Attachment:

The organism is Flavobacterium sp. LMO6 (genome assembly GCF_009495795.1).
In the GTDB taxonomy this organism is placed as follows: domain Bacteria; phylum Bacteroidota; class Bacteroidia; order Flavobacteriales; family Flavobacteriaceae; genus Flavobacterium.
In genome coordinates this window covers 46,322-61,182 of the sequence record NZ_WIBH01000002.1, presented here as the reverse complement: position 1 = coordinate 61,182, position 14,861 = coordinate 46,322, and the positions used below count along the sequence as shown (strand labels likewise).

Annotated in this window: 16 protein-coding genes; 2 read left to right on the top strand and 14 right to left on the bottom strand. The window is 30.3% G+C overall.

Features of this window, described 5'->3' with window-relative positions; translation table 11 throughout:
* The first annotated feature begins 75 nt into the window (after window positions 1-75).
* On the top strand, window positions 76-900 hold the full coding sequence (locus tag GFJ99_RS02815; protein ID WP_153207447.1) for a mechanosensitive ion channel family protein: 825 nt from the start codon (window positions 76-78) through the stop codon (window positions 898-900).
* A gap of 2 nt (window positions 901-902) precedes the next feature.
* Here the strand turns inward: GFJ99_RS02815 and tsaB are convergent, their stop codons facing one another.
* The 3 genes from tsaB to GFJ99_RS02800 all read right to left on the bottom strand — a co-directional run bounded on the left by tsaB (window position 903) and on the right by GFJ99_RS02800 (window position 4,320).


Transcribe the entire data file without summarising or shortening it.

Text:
The organism is Flavobacterium sp. LMO6 (genome assembly GCF_009495795.1).
In the GTDB taxonomy this organism is placed as follows: domain Bacteria; phylum Bacteroidota; class Bacteroidia; order Flavobacteriales; family Flavobacteriaceae; genus Flavobacterium.
In genome coordinates this window covers 46,322-61,182 of the sequence record NZ_WIBH01000002.1, presented here as the reverse complement: position 1 = coordinate 61,182, position 14,861 = coordinate 46,322, and the positions used below count along the sequence as shown (strand labels likewise).

Annotated in this window: 16 protein-coding genes; 2 read left to right on the top strand and 14 right to left on the bottom strand. The window is 30.3% G+C overall.

Features of this window, described 5'->3' with window-relative positions; translation table 11 throughout:
* The first annotated feature begins 75 nt into the window (after window positions 1-75).
* On the top strand, window positions 76-900 hold the full coding sequence (locus tag GFJ99_RS02815; protein ID WP_153207447.1) for a mechanosensitive ion channel family protein: 825 nt from the start codon (window positions 76-78) through the stop codon (window positions 898-900).
* A gap of 2 nt (window positions 901-902) precedes the next feature.
* Here the strand turns inward: GFJ99_RS02815 and tsaB are convergent, their stop codons facing one another.
* The 3 genes from tsaB to GFJ99_RS02800 all read right to left on the bottom strand — a co-directional run bounded on the left by tsaB (window position 903) and on the right by GFJ99_RS02800 (window position 4,320).